This great necklace has such a timeless style of design. Those super large links give the illusion of double strand twisted rope which is one of the design subjects Spratling was famous for. They are somewhat flat to give a nice fit around your neck but still have soft overlapping curves & deep definition lines to give the links dimension. The design is the same on the backside-no flat ugly un-patterned surface. The approx. 1 3/8" x 7/16" rope links are connected by good size jump rings giving a sturdy construction as well as a nice flow of design. The original clasp is a curved oval in shape, again continuing the flow.
The silver is in excellent plus condition with no rips, dents, holes, deep scratches or repairs. You do find normal surface fine line scratches, pin point indentations & un-even surface consistent with age, usage & hand crafting as expected. All parts appear to be all the originals. The marks are on the backside. The mark is the WS Print Circle (1940-46) & Spratling Silver (1940-44) hence our 1942 circa. Per research Mr. Spratling used 925 & 980 silver during this time frame. With acid testing we will guarantee the necklace to be a minimum of Sterling 925 content .
Per Phyllis M. Goddard author - "Spratling Silver: A Field Guide." [ Spratling generally used 925 silver (sterling quality) for all items other than jewelry and tea strainers until the mid 1940s. Generally, all jewelry and tea strainers during that same period 1931 to 1946 - were of 980 silver...much higher than sterling. Spratling said that 980 silver had a softer glow and complemented a woman's skin when used in jewelry. ]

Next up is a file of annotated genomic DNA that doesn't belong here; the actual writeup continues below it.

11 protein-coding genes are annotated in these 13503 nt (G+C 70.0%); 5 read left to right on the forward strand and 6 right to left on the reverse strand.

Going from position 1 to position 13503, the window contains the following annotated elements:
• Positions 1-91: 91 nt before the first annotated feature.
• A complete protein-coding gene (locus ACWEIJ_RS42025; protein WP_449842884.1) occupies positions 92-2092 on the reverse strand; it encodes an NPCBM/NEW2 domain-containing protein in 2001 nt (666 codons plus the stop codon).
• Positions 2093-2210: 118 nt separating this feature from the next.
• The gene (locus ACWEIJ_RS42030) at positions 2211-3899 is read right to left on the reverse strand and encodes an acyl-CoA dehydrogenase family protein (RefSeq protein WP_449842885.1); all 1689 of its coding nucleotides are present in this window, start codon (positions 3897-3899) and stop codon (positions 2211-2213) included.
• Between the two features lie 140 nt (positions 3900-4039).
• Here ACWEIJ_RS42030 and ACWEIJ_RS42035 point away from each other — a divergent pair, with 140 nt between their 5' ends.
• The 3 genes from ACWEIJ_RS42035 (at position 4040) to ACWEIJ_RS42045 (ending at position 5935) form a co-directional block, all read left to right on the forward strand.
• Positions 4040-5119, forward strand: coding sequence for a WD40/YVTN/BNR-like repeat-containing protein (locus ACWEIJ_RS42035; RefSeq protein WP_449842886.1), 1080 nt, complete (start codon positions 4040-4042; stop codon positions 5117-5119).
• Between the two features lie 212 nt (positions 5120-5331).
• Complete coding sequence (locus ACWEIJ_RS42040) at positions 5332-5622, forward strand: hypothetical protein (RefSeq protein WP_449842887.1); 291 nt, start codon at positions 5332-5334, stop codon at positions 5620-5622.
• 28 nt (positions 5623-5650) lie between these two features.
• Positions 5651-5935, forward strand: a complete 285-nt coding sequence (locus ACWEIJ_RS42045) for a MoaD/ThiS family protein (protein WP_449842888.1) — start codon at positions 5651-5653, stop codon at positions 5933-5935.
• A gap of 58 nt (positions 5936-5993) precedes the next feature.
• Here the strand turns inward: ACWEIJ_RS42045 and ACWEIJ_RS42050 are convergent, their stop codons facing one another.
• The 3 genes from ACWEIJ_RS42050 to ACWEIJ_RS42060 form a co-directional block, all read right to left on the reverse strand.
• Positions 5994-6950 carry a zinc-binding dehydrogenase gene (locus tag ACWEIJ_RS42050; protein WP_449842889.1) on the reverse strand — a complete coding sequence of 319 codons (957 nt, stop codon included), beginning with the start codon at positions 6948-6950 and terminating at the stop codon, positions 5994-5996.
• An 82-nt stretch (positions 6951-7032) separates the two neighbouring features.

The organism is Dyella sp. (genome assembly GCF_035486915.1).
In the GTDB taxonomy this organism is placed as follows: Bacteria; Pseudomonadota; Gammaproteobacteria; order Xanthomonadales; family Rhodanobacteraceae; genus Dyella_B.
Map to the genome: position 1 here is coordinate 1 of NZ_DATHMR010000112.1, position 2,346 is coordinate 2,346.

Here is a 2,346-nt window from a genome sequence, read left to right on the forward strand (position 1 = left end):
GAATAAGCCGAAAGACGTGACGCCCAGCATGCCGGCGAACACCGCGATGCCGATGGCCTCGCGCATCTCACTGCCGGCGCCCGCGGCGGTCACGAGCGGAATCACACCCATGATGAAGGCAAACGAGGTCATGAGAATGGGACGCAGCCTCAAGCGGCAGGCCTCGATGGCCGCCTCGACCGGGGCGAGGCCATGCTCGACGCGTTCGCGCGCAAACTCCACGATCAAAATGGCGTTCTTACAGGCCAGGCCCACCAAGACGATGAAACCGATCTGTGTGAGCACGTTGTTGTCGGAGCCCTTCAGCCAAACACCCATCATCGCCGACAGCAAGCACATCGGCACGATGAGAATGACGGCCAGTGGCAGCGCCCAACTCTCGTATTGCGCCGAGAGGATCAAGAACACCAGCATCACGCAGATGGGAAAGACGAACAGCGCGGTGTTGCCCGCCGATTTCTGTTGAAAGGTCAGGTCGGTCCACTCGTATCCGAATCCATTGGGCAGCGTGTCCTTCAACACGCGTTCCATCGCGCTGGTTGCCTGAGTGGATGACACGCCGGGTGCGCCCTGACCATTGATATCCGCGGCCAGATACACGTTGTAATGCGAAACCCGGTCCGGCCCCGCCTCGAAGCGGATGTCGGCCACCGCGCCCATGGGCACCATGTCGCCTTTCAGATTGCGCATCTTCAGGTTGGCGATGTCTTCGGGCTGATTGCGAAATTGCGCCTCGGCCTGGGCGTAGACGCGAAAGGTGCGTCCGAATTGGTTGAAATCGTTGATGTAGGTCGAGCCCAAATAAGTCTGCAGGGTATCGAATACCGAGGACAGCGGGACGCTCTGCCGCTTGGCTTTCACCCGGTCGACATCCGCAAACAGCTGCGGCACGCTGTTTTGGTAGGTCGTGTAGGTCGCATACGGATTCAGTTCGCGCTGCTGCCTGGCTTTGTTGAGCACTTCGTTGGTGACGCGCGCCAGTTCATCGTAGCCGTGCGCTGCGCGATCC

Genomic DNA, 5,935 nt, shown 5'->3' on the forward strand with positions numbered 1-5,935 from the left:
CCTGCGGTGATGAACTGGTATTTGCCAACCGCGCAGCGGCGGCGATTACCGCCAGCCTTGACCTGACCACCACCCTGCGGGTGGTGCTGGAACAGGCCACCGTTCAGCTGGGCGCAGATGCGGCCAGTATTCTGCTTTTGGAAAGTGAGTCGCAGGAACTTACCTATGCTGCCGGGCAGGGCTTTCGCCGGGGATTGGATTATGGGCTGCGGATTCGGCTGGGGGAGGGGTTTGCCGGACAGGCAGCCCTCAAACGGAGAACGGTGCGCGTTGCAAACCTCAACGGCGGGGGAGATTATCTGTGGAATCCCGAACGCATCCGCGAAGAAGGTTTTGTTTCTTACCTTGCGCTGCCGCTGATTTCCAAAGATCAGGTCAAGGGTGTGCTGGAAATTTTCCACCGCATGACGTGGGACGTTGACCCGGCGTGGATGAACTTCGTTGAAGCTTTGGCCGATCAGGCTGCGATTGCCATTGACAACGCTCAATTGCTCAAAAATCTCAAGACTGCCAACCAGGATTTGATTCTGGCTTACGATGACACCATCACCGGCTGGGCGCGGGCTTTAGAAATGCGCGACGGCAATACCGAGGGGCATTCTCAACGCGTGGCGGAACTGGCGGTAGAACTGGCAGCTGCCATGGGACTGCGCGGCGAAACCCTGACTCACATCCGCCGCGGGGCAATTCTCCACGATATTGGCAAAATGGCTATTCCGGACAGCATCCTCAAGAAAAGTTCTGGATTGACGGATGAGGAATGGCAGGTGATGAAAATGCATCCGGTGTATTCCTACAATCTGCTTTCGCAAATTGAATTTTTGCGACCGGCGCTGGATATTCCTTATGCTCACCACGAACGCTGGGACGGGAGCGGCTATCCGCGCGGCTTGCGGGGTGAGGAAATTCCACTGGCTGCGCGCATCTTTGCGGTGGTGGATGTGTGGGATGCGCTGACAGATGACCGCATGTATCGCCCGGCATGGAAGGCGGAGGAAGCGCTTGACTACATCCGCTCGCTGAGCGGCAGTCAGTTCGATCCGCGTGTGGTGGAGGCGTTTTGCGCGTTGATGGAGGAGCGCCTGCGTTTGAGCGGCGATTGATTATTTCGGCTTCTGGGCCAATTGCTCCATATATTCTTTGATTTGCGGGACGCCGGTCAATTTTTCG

The necklace is approx. 19 1/2" long. A fabulous piece of old Spratling jewelry for your collection or to wear. Currently at this time we have the matching bracelet also for sale-see Item 773.
The reference information below was made available by Ms. Goddard's website that specializes in Spratling silver, see our Favorite Links page for more information. Spratling moved to Mexico in 1929 to write a book & soon purchased a home in Taxco. Dwight Morrow, the US Ambassador to Mexico, suggested to Spratling in 1931 that Taxco had been the site of silver mines for centuries, but had never been considered a location where jewelry and objects of silver were designed and made. This suggestive comment created the birth of a rich history for the Spratling company & Taxco silversmithing. Spratling opened his first shop in Taxco in June of 1931. The original shop produced tin ware, copper items, textiles, furniture & of course jewelry. Because he had created an apprentice system of training young silversmiths many new talented artisans had an opportunity to develop their craft. Over time many of these artisans opened shops of their own – all with Spratling's support. The famous Castillo brothers of Los Castillo are just one excellent example. Throughout Mexico Spratling is acknowledged as "The Father of Mexican Silver." Certainly the town of Taxco and its economy would be vastly different without his initiative and creativity.
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